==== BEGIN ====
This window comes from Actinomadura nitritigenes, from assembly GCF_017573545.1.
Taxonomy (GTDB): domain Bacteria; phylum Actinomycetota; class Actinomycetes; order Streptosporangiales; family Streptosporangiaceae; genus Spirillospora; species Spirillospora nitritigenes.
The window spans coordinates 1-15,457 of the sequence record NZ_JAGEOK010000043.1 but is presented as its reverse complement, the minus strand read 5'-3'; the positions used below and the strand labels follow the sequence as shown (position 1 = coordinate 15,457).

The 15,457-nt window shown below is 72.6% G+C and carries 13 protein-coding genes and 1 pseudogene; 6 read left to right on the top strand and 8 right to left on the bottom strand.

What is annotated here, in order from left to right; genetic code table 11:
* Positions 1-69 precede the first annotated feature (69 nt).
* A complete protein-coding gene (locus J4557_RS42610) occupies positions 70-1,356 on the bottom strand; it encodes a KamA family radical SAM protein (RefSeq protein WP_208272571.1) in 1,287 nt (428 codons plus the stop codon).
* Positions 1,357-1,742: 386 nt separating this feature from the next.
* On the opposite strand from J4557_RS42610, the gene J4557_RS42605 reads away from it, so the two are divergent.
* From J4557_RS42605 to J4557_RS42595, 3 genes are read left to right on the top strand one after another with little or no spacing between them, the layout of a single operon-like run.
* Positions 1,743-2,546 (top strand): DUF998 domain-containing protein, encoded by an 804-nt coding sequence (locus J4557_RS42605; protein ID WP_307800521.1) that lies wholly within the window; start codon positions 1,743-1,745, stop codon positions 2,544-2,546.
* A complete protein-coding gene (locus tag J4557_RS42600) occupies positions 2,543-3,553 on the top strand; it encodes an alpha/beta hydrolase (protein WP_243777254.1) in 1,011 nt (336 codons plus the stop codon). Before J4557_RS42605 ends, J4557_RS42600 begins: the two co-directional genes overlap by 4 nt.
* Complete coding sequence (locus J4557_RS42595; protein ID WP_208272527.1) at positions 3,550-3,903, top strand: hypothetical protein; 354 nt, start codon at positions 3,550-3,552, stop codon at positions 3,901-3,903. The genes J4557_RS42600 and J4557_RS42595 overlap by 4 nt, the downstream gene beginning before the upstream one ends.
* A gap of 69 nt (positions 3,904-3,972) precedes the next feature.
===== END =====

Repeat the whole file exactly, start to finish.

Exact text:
This window comes from Actinomadura nitritigenes, from assembly GCF_017573545.1.
Taxonomy (GTDB): domain Bacteria; phylum Actinomycetota; class Actinomycetes; order Streptosporangiales; family Streptosporangiaceae; genus Spirillospora; species Spirillospora nitritigenes.
The window spans coordinates 1-15,457 of the sequence record NZ_JAGEOK010000043.1 but is presented as its reverse complement, the minus strand read 5'-3'; the positions used below and the strand labels follow the sequence as shown (position 1 = coordinate 15,457).

The 15,457-nt window shown below is 72.6% G+C and carries 13 protein-coding genes and 1 pseudogene; 6 read left to right on the top strand and 8 right to left on the bottom strand.

What is annotated here, in order from left to right; genetic code table 11:
* Positions 1-69 precede the first annotated feature (69 nt).
* A complete protein-coding gene (locus J4557_RS42610) occupies positions 70-1,356 on the bottom strand; it encodes a KamA family radical SAM protein (RefSeq protein WP_208272571.1) in 1,287 nt (428 codons plus the stop codon).
* Positions 1,357-1,742: 386 nt separating this feature from the next.
* On the opposite strand from J4557_RS42610, the gene J4557_RS42605 reads away from it, so the two are divergent.
* From J4557_RS42605 to J4557_RS42595, 3 genes are read left to right on the top strand one after another with little or no spacing between them, the layout of a single operon-like run.
* Positions 1,743-2,546 (top strand): DUF998 domain-containing protein, encoded by an 804-nt coding sequence (locus J4557_RS42605; protein ID WP_307800521.1) that lies wholly within the window; start codon positions 1,743-1,745, stop codon positions 2,544-2,546.
* A complete protein-coding gene (locus tag J4557_RS42600) occupies positions 2,543-3,553 on the top strand; it encodes an alpha/beta hydrolase (protein WP_243777254.1) in 1,011 nt (336 codons plus the stop codon). Before J4557_RS42605 ends, J4557_RS42600 begins: the two co-directional genes overlap by 4 nt.
* Complete coding sequence (locus J4557_RS42595; protein ID WP_208272527.1) at positions 3,550-3,903, top strand: hypothetical protein; 354 nt, start codon at positions 3,550-3,552, stop codon at positions 3,901-3,903. The genes J4557_RS42600 and J4557_RS42595 overlap by 4 nt, the downstream gene beginning before the upstream one ends.
* A gap of 69 nt (positions 3,904-3,972) precedes the next feature.